Looking for financial aid to go back to school is time consuming, but is well worth the effort for the single mom. Student loan debt is a difficult burden to carry, and sometimes makes the possibility of going back to school seem out of reach. Take advantage of every financial aid package that is available to you.
The financial aid process is full of acronyms. It seems to be taken for granted that the average student will know what they mean, and this could be true for the traditional student who is going into college directly from high school. For those of us who are non traditional students, however, the lingo needs to be translated.
FAFSA is the Free Application for Federal Student Aid. It helps to determine if a student is eligible for private or public aid. Packages are available of all types of students. It can be used to earn certificates as well as degrees for any school that is campus based or online. Graduate students and undergrads should fill out the form as the first step in the financial aid search.
SAR is the Student Aid Report that the student will receive after they have submitted the FAFSA. Make sure that all of the information on the report is correct. Use the contact information on the report to resolve any errors.
EFC stands for Expected Family Contribution. The lower the EFC, the more money the student will receive in financial aid. This amount is for the higher education costs that you will have to pay the following year.
Getting the Funds
Once the single mom receives her SAR, she should check to see if she is eligible for a Pell Grant. Eligibility changes every year, so it’s important to keep up with the changes that Congress makes to the program. It’s well worth the effort because money from the program doesn’t have to be paid back.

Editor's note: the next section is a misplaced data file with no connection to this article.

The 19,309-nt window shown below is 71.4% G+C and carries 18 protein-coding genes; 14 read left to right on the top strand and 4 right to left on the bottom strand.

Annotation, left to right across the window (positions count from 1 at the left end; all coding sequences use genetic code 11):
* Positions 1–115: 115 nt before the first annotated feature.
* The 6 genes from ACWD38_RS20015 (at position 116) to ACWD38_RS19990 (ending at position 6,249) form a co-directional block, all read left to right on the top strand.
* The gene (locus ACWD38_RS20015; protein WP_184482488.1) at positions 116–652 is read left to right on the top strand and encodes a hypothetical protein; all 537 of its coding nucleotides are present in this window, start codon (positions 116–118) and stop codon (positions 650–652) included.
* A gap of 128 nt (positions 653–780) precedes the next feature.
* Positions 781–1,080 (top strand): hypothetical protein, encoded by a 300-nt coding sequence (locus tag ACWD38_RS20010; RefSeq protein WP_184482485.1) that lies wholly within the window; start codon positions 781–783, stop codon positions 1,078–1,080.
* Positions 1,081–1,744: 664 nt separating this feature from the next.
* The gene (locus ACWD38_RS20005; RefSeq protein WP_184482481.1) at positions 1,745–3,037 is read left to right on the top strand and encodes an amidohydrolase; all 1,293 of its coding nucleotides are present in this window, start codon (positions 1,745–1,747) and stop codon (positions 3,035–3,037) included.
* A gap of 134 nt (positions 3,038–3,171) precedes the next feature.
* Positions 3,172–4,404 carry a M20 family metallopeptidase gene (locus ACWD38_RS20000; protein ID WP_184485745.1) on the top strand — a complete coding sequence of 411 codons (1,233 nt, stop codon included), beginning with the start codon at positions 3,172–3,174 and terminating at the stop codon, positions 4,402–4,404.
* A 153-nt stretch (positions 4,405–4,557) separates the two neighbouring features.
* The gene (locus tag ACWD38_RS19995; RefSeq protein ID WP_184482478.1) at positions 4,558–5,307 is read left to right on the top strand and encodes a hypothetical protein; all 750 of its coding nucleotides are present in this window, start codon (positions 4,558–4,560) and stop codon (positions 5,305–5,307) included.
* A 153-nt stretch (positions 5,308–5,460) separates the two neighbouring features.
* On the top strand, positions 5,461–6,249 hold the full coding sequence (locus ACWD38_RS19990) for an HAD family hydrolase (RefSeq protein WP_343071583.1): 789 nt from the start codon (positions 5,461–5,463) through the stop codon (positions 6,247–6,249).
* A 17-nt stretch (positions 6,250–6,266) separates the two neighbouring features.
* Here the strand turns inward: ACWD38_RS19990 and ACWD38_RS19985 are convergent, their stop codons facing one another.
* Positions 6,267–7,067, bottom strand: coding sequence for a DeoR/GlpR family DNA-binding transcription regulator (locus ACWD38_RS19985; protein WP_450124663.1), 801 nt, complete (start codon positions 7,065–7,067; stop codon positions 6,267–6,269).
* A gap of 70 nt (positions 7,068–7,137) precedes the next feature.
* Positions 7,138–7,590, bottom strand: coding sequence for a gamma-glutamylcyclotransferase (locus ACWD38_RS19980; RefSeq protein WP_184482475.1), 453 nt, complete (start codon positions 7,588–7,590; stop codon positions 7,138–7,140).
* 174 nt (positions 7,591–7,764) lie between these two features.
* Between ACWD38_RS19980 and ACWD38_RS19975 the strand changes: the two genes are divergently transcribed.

The Pell Grant is named after Senator Claiborne Pell. It was known as the Basic Educational Opportunity Grant when it was started in 1973.
A copy of the SAR will automatically be sent to each of the schools that were listed on the FAFSA. Contact the school you choose to attend and compare the financial aid packages that will be available to you through that school. Funds will be available in forms of grants, work study funds and low interest loans.
The single mom should also look for money to help her pay for her higher education from scholarships. A private loan is also an option, but make sure that all other sources for lower cost financial aid have been applied for.
Many single moms neglect to contact their employers when they are looking for funds to pay the tuition needs and other expenses when they go back to school. Even if your employer doesn’t offer an educational assistance program, you can often ask for help and get it. If taking the classes will help make you more proficient in your job with the company, the employer might see the benefit of reimbursing you part of the expense you incurred after you have completed the class. It never hurts to ask.